With the onset of winter cold, many area critters have joined in the holiday spirit by entering homes and leaving tiny brown presents under sinks, in pantries and along baseboards.

Pest control companies have stayed busy, but residents here and those who plan to visit have little cause for alarm.

Mike Hart, owner and operator of Rose Hart Pest Control for more than three decades, said rodents and spiders want to find warm spots and have become unwelcome guests in many Hermiston homes in recent weeks.

He said dealing with rodents, which are unsightly, can also be somewhat dangerous.

“Depending on the type of mouse, some of them scatter hantavirus,” Hart said.

People can contract the virus — spread by deer mice, a less common cousin of common house or field mice — simply by breathing in air tainted with rodent droppings.

It can cause flu-like symptoms and is potentially deadly. However, Center for Disease Control data show Oregon residents have little reason to worry.

A state-by-state list of hantavirus exposure shows only 11 cases ever reported in Oregon.

Pam Schulz, infection control program manager at Good Shepherd Medical Center, said she has treated a few patients with hantavirus over the last five years, though the last case happened more than a year ago.

Good Shepherd emergency room manager Becky Schwartz said the pest-related injuries she sees are usually bites from spiders or insects.

She said about 25 patients come to the hospital every year because of an infection or allergic reaction caused by bites.

Ken Gummer, environmental services manager at Good Shepherd, said precaution is key when using pesticides in the home.

Every product works differently, he said, adding that reading instructions, understanding applicators and applying products correctly are necessary steps to take.

William Sather, who has owned Action Pest Control for nearly 30 years, said all the rodents looking to enter homes have probably done so by now.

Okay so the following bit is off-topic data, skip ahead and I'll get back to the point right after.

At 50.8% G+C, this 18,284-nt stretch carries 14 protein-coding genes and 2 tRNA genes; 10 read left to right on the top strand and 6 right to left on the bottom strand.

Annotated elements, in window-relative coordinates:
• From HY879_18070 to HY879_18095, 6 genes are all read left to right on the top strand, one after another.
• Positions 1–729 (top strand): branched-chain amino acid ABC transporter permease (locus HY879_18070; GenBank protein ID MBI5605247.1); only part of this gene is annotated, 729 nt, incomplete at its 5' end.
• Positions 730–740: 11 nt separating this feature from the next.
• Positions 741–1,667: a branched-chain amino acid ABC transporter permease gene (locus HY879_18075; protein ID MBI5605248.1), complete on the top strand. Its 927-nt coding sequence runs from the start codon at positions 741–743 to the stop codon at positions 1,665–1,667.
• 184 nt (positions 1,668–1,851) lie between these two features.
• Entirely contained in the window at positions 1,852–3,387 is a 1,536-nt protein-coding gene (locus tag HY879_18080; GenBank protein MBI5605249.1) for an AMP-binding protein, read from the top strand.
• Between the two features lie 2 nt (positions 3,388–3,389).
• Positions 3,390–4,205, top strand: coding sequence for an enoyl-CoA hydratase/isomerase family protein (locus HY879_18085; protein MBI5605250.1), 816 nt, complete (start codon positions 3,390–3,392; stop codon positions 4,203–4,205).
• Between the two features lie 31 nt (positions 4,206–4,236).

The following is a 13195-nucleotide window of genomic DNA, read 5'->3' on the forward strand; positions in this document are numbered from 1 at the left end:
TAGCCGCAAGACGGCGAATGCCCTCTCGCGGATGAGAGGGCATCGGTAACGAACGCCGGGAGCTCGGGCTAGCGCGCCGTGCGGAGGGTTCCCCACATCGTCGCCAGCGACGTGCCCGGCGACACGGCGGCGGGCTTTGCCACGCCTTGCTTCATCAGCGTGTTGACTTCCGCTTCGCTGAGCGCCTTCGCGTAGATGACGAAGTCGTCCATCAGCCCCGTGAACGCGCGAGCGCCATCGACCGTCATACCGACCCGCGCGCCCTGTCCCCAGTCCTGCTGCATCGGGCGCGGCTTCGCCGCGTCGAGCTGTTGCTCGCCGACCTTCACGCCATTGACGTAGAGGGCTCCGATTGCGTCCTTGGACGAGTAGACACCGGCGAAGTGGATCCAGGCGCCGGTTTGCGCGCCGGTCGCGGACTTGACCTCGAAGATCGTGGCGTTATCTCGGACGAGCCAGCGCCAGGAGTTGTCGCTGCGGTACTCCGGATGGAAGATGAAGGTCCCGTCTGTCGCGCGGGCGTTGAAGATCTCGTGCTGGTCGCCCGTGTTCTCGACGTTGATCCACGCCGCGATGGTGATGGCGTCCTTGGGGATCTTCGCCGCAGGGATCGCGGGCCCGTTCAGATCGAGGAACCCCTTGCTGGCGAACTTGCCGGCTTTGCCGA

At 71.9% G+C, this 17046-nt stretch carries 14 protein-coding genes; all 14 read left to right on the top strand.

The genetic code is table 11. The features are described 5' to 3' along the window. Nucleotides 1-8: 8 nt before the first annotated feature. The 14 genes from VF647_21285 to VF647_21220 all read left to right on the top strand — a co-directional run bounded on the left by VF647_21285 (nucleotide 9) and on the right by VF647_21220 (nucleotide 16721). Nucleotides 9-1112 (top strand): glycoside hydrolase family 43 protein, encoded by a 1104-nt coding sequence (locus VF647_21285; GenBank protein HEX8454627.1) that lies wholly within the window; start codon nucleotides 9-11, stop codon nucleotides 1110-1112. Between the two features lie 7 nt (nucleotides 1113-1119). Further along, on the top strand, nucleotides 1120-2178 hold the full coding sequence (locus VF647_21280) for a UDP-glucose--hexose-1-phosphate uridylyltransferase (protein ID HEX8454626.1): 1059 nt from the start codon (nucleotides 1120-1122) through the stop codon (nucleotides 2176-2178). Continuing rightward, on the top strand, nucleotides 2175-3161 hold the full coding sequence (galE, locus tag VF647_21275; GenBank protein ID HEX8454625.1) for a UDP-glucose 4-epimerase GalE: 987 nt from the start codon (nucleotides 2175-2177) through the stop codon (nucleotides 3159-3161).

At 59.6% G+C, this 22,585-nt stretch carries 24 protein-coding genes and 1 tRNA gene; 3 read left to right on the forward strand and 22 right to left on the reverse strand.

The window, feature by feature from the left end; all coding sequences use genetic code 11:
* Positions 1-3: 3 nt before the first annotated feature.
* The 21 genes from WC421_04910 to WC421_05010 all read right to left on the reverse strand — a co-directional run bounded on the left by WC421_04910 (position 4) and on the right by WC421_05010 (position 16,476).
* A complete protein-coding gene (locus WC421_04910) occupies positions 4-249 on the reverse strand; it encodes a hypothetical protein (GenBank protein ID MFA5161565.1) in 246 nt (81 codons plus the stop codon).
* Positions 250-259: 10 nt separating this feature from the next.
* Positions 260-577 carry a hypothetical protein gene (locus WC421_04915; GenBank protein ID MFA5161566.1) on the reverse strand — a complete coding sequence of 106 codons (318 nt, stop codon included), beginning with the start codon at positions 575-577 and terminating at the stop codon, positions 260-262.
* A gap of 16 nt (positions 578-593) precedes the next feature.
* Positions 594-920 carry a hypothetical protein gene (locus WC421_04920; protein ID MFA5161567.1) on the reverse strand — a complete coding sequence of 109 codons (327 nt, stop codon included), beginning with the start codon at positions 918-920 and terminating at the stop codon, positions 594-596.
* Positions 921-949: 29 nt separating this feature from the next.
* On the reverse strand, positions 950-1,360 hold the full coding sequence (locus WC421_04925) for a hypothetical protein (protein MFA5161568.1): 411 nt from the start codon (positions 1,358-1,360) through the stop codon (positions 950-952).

He said the main pest risk people need to keep in mind this time of year is the possibility of finding uninvited roommates when traveling.

“If they’re staying in motels, they need to keep an eye out for bed bugs,” Sather said.

He said the insects are more prevalent in big cities and will probably be more of a problem for residents who leave the Hermiston area.

A community-created website, BedBugRegistry.com, lists reports of bed bugs in more than a half-dozen hotels in Portland and one in Pendleton, but zero cases in western Umatilla County.

Representatives from three Hermiston hotels — The Economy Inn, Oak Tree Inn and The Way Inn — all said they have never seen the bugs in their buildings.

Kellie Solinger, manager at the Oak Tree Inn, said if they did find bed bugs, staff would shut the room down and call an exterminator immediately.

Isha Butta, manager at The Way Inn, echoed Solinger’s comments and said her staff would quickly rid their hotel of an infected mattress if they ever found one.

In homes or hotels, the owner of Rose Hart Pest Control reminded folks that they can prevent most pesky invasions with a simple step.

Hart said 90 percent of the time, mice enter homes through a crack in the garage door. Replacing the seal along the bottom can protect homes and the health of the people inside — and let them sleep easier.

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